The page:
Rescue group scrambles to save canine family

It's not easy to be in the animal rescue business.

Case in point, Boise Bully Breed Rescue volunteers (who spend their time working to re-home pitbull/pitbull mixes) have a huge task before them — finding a foster home for a mother dog and eight three-week-old, nursing puppies in 24 hours (or a little less by now). 

The dog family (puppies are mixed breed, boxer/American pit bull terrier) was surrendered to the Minidoka Animal Shelter in Paul, Idaho. The shelter is at capacity, so the dogs will be euthanized if no one has room for them. 

Student update: MS Scholarship winner, hair donations for a good cause

Students launch a Hair Affair to fight cancer

Local students will lose their hair Friday to help raise awareness of teen cancer. The students, all from local high schools, and members of the youth service group One Stone, Inc., will donate their hair or shave their heads, 2 p.m., Friday at Studio One, 3500 W. State St., in Boise.

The mass haircut will kick off a 50-day campaign that includes: Your chance to donate your own (eight inches, minimum) hair: June 25-through Friday, Aug. 13 at participating salons and receive a free cut and style.

Shop for good on Saturday

A portion of sales from this weekend's "Moon Over Dunia," in Hyde Park, will benefit ArtFaire, an organization that provides quality arts education and art supplies to children and young adults, free of charge, who could not afford them on their own.

Never a bad idea to mix your fundraising with humor, romance...and a corsage?

Proceeds from the "Second Chance Prom and Fundraiser" will benefit the Idaho Children's Trust Fund, Northwest Animal Companions and the Idaho Foodbank.

Boise Active Singles hosts this 21 and older event, 8 p.m., July 10 at the Rose Room.

Bring a date, or come stag, dance to tunes from the 70s, 80s, and 90s.  

Grow a garden of the people

U.S. Agriculture Secretary Tom Vilsack recently announced the news: In addition to 50 states, two U.S. territories and three countries outside the U.S. are also home to People’s Gardens — or gardens with a mission: to promote strong communities by providing for food banks, following sustainable gardening practices (composing, rain barrels) and more.

So far, there are 400 gardens across the U.S. Idaho has seven of them, including three in Southern Idaho: Mountain Home, Kimberly and Fort Hall.

Small nonprofits: Have you filed your tax returns yet?

After realizing that many small (as in, annual receipts of $25,000 or less) tax-exempt organizations had not filed papers to maintain their tax-exempt status, officials at the IRS decided to extend the May 17 deadline.

A law passed in 2006 says that small nonprofit organizations must file each year, or risk losing their tax-exempt status. IRS officials, despite an outreach effort to such organization, determined that many were not aware of the new regulations.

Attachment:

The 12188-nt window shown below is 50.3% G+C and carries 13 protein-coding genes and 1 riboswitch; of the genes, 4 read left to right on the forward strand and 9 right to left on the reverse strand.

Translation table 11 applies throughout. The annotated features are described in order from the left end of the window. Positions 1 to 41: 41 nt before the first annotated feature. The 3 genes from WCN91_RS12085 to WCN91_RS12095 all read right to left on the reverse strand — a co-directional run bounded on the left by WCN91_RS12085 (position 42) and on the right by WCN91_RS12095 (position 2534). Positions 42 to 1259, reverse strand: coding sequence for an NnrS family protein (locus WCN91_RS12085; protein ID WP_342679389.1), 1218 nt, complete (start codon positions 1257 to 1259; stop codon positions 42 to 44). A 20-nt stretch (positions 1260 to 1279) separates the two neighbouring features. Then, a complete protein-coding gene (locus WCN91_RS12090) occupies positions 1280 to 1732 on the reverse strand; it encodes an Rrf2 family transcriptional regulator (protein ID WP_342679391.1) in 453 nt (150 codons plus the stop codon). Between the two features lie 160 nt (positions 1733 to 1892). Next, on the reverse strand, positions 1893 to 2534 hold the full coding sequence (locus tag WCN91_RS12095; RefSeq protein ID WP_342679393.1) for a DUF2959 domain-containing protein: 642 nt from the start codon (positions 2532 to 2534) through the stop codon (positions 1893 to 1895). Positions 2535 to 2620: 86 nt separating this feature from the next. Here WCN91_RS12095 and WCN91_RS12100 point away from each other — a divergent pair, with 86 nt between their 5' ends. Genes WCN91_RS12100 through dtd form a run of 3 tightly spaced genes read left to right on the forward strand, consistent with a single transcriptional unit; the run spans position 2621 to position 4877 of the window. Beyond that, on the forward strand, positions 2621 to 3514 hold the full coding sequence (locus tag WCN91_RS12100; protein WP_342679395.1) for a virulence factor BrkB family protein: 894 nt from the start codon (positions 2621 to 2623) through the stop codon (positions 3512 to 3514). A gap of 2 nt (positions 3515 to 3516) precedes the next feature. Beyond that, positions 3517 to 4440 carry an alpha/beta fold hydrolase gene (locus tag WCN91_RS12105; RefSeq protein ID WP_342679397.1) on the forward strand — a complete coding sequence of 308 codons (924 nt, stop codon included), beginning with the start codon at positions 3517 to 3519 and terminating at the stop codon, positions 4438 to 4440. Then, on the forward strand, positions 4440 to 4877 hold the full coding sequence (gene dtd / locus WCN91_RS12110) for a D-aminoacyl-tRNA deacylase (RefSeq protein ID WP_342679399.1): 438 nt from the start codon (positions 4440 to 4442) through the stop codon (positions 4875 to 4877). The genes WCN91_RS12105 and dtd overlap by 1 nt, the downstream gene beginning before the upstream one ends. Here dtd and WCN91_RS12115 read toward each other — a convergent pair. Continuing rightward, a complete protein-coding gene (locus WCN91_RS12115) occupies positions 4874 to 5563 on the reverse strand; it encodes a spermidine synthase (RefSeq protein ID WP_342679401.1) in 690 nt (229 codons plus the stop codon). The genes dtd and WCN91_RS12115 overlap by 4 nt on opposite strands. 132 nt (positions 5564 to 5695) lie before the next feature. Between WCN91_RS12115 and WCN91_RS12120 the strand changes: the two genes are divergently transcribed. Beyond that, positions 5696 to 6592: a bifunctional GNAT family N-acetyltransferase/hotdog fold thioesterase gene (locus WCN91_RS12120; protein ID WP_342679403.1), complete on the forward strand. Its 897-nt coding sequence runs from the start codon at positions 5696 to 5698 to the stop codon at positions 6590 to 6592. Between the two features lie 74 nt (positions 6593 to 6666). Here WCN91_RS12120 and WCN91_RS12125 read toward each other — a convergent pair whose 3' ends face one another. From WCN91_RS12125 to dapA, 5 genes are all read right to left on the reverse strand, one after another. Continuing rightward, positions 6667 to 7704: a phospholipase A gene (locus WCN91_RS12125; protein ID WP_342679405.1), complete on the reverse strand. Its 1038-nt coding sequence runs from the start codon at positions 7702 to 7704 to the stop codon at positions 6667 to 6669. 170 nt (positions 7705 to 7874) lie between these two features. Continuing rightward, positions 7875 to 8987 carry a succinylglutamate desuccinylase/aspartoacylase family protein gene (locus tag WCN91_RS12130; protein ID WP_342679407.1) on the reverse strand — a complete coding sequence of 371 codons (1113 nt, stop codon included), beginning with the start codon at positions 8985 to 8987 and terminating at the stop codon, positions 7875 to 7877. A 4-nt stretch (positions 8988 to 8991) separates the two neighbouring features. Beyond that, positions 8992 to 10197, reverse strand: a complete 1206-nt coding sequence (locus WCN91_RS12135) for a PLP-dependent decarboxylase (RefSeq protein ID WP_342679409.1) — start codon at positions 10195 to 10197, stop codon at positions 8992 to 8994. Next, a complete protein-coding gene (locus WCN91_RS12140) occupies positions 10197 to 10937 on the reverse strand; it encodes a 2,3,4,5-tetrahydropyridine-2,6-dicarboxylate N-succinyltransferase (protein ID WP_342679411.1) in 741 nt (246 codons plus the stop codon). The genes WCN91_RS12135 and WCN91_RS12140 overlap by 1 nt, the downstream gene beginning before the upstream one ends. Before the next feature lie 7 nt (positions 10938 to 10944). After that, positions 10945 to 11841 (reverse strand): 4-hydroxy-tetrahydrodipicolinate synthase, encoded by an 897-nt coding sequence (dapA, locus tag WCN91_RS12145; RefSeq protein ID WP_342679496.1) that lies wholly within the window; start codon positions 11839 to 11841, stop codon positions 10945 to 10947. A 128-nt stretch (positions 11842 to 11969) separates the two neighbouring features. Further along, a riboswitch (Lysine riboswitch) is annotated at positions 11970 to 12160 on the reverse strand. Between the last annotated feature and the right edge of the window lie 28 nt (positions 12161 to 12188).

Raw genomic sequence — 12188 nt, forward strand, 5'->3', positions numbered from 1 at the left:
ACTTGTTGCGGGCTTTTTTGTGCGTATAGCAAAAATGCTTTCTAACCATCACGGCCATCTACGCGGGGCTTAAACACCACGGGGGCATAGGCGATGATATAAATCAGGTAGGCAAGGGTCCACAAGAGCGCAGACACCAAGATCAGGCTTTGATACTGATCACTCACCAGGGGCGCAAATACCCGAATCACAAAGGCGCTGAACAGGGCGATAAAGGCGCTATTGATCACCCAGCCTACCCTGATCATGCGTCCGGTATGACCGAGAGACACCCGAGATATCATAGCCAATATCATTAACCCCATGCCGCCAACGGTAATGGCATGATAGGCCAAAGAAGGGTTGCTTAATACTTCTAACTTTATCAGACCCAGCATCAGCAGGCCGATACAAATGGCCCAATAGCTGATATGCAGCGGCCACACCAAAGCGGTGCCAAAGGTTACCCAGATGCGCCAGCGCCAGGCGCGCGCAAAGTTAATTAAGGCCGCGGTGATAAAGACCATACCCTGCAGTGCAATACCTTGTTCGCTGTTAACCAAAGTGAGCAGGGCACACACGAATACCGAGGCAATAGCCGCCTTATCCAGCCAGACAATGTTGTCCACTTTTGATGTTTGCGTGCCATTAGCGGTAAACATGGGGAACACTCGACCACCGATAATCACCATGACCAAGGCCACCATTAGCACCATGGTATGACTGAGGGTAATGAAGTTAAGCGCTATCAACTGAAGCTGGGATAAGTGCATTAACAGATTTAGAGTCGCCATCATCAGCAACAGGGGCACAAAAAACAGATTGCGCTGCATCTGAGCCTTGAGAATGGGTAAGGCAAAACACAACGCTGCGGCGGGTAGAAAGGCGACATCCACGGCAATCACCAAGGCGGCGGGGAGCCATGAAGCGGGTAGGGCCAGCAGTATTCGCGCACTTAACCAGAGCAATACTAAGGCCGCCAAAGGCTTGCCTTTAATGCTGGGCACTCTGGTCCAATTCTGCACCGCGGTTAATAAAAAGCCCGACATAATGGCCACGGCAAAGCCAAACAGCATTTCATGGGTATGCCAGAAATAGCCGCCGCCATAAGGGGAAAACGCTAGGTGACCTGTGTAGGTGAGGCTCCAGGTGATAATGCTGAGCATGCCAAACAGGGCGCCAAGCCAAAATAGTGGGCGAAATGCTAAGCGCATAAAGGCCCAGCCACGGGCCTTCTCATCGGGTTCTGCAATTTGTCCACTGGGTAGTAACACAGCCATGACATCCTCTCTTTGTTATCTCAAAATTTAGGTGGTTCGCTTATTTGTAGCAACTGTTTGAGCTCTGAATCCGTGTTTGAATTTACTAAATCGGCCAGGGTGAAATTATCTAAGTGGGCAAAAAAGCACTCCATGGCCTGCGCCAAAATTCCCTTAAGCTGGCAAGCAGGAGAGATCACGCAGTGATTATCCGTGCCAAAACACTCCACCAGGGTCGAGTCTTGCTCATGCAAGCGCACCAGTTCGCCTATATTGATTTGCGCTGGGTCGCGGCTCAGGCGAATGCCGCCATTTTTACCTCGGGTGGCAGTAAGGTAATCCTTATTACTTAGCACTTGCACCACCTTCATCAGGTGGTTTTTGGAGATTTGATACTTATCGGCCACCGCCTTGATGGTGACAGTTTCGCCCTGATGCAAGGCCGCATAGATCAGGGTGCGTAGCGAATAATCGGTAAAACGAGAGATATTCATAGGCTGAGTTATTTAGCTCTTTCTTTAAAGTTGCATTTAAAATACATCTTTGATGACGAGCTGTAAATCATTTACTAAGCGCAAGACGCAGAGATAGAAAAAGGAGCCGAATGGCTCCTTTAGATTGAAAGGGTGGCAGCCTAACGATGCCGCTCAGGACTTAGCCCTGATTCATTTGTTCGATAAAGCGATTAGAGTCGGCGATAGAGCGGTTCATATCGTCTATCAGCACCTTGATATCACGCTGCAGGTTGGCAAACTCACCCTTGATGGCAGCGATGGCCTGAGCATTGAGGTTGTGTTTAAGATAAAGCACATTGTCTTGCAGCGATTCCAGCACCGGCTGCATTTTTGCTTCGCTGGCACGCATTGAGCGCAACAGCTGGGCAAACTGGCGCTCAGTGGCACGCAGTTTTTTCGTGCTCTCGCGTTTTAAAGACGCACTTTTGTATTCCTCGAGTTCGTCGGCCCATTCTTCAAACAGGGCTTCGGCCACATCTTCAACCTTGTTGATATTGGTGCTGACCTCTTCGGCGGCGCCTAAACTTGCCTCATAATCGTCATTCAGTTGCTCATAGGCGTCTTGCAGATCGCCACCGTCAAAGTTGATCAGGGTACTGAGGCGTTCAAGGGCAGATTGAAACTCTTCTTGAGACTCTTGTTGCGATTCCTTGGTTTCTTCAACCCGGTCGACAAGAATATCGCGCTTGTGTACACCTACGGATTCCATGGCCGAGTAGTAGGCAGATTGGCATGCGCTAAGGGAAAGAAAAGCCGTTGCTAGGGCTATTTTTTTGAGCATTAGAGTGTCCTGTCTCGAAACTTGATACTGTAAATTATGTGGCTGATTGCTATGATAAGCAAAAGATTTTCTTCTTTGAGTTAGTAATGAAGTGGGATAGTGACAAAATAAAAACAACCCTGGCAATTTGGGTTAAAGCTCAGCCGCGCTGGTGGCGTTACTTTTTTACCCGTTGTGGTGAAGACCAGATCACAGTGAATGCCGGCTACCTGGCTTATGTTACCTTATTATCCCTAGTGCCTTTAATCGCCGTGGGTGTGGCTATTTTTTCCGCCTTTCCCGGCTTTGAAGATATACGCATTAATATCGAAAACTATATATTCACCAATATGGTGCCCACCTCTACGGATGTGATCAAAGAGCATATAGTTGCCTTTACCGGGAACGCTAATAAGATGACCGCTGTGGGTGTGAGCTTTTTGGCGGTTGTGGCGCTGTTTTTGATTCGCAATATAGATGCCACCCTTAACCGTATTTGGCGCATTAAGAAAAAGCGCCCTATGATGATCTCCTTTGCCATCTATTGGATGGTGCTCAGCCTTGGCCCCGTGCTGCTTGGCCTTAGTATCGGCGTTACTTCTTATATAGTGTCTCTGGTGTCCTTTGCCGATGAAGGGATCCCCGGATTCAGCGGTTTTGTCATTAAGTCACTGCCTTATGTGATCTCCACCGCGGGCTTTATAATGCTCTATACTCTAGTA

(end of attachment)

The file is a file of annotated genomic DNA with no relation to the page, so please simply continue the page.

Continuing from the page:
History lovers get your walking shoes: It's time for the annual ArchWalks

Show your support for Preservation Idaho, and the structures and neighborhoods that make the Treasure Valley unlike any other place in the world. Attend this year's ArchWalks. Walks take place on the last Thursday of each month, at noon and at 6:30 p.m. Space is limited, so be sure to register ahead of time on the Preservation Idaho website

Here's the line-up:  

"Dealing with Objections": free workshop for fundraisers

How to best deal with the objections and rejections that crop up when professional fundraisers and volunteers ask potential donors for money?

That’s the topic of a free workshop: “Dealing with Objections,” 11:30 a.m.-2:30 p.m., Wednesday, June 30 at the Intermountain Community Bank, 506 S. 10th Ave., Caldwell. The workshop will provide strategies to deal with donor hesitation.

One more feature: it’s free, though limited to 15 participants, so sign up now.  

Register by contacting Rhonda Burg, RhondaB@intermountainbank.com,  899-8470.

Have a good neighbor? Nominate them for National Night Out 2010

The Boise Police Department Crime Prevention Unit is adding a new feature — a good neighbor award — to this year's National Night Out celebration, scheduled for Aug. 3. They’re looking for nominations from neighborhoods around the city, of people who have gone above and beyond to help their neighbors. A good neighbor might be the person who mows the lawn for an ill or elderly person. They may volunteer their time to watch children, plan neighborhood clean-ups or organize block parties.

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